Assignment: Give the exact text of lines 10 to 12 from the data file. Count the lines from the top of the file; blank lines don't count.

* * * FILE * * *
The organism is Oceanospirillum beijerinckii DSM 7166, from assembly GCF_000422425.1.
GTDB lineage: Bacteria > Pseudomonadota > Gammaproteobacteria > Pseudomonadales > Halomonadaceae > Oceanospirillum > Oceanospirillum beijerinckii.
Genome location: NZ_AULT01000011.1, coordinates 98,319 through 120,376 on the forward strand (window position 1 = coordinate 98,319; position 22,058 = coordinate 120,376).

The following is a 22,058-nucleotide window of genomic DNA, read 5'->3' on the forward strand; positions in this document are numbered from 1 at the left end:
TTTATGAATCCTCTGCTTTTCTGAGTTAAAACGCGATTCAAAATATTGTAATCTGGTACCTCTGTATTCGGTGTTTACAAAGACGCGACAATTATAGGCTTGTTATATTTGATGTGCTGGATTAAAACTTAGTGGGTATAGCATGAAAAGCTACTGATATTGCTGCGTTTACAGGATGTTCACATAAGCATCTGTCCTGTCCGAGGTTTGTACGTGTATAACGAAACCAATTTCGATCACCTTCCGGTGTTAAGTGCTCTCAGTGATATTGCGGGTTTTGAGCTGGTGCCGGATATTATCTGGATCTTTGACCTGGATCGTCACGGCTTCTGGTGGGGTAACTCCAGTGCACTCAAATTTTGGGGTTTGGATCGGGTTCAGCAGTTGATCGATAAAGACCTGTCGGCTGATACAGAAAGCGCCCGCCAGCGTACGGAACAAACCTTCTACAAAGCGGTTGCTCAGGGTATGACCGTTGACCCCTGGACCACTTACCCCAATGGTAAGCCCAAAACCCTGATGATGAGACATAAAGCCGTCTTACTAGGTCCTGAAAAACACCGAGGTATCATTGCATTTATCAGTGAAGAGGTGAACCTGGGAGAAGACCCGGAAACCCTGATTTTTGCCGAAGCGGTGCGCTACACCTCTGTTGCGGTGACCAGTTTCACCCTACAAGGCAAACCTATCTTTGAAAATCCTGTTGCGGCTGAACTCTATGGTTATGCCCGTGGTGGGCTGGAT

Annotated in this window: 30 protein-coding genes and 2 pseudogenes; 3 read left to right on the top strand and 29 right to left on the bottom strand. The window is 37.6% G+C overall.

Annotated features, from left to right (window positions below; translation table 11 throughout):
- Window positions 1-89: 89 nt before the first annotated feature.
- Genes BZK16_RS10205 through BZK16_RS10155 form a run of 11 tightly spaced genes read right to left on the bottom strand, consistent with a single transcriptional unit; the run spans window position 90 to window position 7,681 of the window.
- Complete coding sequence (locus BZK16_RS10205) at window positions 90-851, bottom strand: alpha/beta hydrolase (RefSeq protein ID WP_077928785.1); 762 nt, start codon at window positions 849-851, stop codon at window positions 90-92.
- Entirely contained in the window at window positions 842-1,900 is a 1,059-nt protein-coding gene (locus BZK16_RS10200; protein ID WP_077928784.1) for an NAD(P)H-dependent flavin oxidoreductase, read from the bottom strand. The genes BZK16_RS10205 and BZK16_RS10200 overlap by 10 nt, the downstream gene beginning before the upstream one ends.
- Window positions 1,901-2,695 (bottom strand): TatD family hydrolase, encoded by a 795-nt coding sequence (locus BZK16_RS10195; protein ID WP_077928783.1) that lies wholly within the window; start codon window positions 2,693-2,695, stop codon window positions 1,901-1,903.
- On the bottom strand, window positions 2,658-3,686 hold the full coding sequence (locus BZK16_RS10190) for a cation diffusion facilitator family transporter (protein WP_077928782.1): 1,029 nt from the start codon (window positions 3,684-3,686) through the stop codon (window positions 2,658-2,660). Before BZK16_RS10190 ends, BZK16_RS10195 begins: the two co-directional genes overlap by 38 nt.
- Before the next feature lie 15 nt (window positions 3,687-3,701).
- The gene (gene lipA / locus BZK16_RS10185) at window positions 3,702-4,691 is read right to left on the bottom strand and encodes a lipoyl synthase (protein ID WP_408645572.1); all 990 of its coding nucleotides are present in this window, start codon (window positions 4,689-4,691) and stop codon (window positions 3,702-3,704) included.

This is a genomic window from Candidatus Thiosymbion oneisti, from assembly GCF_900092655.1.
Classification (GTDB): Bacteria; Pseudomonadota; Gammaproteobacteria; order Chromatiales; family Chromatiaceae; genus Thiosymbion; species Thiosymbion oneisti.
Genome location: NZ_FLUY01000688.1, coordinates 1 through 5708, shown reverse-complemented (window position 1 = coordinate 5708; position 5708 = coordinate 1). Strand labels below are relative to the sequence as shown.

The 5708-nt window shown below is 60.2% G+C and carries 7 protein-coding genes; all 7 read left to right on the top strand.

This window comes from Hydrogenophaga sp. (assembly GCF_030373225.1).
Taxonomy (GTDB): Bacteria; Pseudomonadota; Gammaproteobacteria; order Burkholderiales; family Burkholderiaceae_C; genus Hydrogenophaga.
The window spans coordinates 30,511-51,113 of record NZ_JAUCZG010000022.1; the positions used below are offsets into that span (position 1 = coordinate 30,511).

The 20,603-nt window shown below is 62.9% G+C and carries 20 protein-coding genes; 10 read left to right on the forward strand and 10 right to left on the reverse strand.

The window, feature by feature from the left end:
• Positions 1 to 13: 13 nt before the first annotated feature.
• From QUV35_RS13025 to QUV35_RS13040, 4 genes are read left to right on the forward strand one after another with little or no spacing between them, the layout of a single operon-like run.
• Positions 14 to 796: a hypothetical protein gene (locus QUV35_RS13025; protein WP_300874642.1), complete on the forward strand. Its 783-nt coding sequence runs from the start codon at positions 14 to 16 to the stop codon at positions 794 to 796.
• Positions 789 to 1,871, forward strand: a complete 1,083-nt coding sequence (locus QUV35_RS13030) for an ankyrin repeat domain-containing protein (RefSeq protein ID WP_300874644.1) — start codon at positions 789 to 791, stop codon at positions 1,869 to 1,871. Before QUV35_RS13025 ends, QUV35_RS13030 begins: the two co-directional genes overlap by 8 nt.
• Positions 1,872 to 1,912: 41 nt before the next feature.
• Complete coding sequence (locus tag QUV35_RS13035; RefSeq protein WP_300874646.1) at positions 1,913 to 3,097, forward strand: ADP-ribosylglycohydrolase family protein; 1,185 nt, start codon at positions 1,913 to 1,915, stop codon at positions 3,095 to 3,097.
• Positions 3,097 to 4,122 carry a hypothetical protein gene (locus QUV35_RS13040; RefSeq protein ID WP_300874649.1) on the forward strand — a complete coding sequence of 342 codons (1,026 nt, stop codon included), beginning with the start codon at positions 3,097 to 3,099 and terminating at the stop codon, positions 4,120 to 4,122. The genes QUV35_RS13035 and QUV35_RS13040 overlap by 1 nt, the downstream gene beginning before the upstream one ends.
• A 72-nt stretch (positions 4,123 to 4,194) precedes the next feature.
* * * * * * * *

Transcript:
- Complete coding sequence (locus BZK16_RS10205) at window positions 90-851, bottom strand: alpha/beta hydrolase (RefSeq protein ID WP_077928785.1); 762 nt, start codon at window positions 849-851, stop codon at window positions 90-92.
- Entirely contained in the window at window positions 842-1,900 is a 1,059-nt protein-coding gene (locus BZK16_RS10200; protein ID WP_077928784.1) for an NAD(P)H-dependent flavin oxidoreductase, read from the bottom strand. The genes BZK16_RS10205 and BZK16_RS10200 overlap by 10 nt, the downstream gene beginning before the upstream one ends.
- Window positions 1,901-2,695 (bottom strand): TatD family hydrolase, encoded by a 795-nt coding sequence (locus BZK16_RS10195; protein ID WP_077928783.1) that lies wholly within the window; start codon window positions 2,693-2,695, stop codon window positions 1,901-1,903.